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16 Days of Activism | Crucial steps for workplace sexual harassment victims


The Global 16 Days Campaign – which runs annually from November 25th (International Day Against Violence Against Women) to December 10th (International Human Rights Day), reinforces the recognition of violence against women as a human rights violation. Sexual harassment in the workplace forms part of this.

While many of us may still be working from home, the risk of sexual harassment remains both in a virtual and physical work environment.

How much liability does an employer have if an employee is found guilty of sexually harassing another staff member?

Employment Law experts at Cliffe Dekker Hofmeyr say that although employers are legally obligated to take appropriate measures to eliminate unfair discrimination in the workplace, the reach of vicarious liability needs careful consideration.

Employees who are subjected to sexual harassment, in the course of performing their duties, whether in the workplace, work events, or even at a client's premises, must comply with internal policies relating to the reporting of sexual harassment and report as soon as possible. Employers also have a responsibility to investigate the allegations and take necessary steps.


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Employee reporting obligations when seeking to hold an employer liable for sexual harassment in the workplace

While employers have a statutory obligation to eliminate unfair discrimination in the workplace, an employer cannot be held liable for sexual harassment perpetrated by one of its employees if the employee who seeks to hold the employer liable has not discharged their obligations under section 60 the Employment Equity Act 55 of 1998 (Act).


The reporting obligations of an employee who is subjected to sexual harassment in the workplace and who seeks to hold the employer liable were considered in the recent decision of the Labour Court in National Union of Metal Workers of South Africa and Another v Passenger Rail Agency of South Africa JS1071/18 (23 September 2021). While the court stressed at the outset of the judgment that sexual harassment is "heinous and horrendous conduct since it undermines the dignity of women and the values enshrined in our Constitution", it did not uphold the employee's claim, which sought to hold the employer liable for the acts of sexual harassment perpetrated by two of its employees.

The case turned on the application of section 60 of the Act, which the court viewed as a codification of the common law principle of vicarious liability i.e. where the wrongful acts of an employee during the course and scope of employment are attributed to the employer. Based on the undisputed evidence of the employee, the court found that the employee had been sexually harassed by two of her managers. Having made this finding, the court then considered the circumstances under which an employer is deemed to be a perpetrator of unfair discrimination under section 60 of the Act, notwithstanding the fact that an employee committed the sexual harassment and not the employer.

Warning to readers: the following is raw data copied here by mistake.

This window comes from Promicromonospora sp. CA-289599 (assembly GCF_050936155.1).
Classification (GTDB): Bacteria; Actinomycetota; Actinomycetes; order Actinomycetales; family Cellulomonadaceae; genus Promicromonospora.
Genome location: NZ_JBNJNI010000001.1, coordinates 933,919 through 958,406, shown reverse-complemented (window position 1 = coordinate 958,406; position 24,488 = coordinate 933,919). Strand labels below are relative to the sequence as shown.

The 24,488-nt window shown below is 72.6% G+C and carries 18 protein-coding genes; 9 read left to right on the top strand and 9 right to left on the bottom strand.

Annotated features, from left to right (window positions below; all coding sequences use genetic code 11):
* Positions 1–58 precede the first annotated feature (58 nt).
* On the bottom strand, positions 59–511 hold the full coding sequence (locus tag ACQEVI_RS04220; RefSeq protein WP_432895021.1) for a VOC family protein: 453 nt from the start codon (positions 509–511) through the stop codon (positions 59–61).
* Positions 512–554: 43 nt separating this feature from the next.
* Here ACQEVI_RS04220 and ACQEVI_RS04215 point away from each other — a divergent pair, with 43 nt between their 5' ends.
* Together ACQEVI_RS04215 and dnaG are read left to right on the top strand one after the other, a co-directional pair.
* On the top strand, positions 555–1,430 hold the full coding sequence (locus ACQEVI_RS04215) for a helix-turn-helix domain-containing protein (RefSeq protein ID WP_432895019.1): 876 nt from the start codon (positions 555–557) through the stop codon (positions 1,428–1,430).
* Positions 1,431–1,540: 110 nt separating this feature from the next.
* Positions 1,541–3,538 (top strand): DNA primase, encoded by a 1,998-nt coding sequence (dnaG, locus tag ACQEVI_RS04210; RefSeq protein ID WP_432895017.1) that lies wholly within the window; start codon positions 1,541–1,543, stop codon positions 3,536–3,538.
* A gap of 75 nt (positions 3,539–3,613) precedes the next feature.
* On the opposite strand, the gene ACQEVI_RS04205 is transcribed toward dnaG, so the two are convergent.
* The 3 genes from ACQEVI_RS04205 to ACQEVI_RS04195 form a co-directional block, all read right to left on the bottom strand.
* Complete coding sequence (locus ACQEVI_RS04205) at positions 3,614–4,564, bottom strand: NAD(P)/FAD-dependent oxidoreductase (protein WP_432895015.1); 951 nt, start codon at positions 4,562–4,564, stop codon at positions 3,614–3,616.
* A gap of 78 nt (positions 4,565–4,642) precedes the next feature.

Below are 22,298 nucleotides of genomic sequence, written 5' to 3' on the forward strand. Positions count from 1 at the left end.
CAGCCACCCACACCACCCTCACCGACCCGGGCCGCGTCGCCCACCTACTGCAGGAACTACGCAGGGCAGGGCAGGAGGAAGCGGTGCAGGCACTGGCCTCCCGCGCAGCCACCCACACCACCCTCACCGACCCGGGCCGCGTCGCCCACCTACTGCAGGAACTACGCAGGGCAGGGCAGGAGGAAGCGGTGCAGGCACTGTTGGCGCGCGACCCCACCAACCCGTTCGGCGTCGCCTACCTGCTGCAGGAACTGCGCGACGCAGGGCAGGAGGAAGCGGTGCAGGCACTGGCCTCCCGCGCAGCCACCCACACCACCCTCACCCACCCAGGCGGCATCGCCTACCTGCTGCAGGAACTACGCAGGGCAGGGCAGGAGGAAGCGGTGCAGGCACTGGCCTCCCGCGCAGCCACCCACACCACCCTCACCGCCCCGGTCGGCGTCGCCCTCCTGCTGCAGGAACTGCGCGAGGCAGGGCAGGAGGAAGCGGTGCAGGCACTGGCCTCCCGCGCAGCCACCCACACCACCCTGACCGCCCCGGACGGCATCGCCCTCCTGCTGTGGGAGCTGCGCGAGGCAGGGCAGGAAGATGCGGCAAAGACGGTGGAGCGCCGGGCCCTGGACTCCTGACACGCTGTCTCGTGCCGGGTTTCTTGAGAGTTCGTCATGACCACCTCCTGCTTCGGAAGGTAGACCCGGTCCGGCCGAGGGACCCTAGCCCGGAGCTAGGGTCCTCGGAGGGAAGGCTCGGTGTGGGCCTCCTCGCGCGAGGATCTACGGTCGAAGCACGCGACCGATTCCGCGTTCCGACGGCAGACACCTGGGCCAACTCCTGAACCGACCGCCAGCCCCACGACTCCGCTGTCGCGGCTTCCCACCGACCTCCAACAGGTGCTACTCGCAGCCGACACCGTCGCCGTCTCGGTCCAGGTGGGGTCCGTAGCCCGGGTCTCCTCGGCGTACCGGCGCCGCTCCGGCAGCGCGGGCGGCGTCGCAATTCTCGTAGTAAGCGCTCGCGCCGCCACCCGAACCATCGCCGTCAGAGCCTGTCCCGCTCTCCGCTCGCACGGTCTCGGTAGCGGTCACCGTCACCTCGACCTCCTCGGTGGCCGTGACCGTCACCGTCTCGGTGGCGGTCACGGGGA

The court set out the steps of a section 60 claim as follows: (i) allege a contravention at the workplace, (ii) report the contravention immediately, (iii) prove the alleged contravention, and (iv) allege and prove the employer's failure to take the necessary steps. If an employee proves all four, they are entitled to a deeming order of liability. In order to escape liability, an employer must prove that it took the necessary and preventative steps.

Reporting obligations and timing

Having found that the employee was subjected to sexual harassment, the court considered the second step and the employee’s reporting obligations. In terms of section 60 there is an obligation to ensure that there is an "immediate bringing to the attention of the employer". As soon as allegations of sexual harassment have been reported to an employer it has an obligation to eliminate the conduct. Given this resultant obligation on the employer, the court found that an employee must act with the necessary haste. In this instance, there was a dispute as to whether the employee reported the contravention immediately. The court referred to the decision of the Labour Appeal Court in Liberty Group v M.M (JA 105/2015) (7 March 2017) in which the court suggested that the word "immediate" must be afforded what it termed a "sensible meaning", and that a limited delay in reporting would be acceptable (a delay of two months in the Liberty matter).

The court found that, on the employee's own version, she only brought the managers' conduct to PRASA's attention on 28 November 2016 when she lodged a formal grievance. This was some two to three years after the sexual harassment took place. The court found that this could not be construed as a limited delay, as contemplated and found to be acceptable in Liberty. In this instance and given the delay, the court found that PRASA had been deprived of its statutory duty to eliminate unfair discrimination. The sexual harassment was not immediately brought to the attention of PRASA within the contemplation of section 60(1) of the Act. As a result, the employee failed to demonstrate step (ii), as set out above.

Having made this finding, the court turned to address the related matter of whose attention the conduct was brought to. Sec